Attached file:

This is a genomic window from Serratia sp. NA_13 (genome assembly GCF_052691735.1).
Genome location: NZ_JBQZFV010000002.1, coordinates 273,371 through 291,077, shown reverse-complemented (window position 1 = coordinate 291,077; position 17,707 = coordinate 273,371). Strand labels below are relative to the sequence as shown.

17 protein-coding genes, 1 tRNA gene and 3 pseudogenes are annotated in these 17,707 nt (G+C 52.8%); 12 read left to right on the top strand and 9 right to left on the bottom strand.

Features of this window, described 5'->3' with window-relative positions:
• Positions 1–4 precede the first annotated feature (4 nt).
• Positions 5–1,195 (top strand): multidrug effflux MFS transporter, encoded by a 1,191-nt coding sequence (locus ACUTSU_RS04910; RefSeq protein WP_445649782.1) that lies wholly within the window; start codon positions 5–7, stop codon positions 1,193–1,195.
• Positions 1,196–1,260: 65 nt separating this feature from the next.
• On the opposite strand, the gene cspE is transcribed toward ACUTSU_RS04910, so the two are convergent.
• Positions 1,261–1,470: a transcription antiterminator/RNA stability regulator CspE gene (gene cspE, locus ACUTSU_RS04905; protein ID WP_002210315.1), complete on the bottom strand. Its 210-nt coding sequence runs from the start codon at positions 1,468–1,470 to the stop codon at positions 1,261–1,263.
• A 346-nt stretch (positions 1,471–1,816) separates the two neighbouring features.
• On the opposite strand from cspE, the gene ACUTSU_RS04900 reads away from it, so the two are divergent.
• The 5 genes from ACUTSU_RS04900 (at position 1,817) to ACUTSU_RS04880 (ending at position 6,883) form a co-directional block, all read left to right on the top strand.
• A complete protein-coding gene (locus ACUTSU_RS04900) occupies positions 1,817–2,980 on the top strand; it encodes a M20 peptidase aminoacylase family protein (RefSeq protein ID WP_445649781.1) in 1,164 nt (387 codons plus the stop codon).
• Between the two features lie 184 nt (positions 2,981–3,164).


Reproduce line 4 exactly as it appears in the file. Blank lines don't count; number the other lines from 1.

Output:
Features of this window, described 5'->3' with window-relative positions: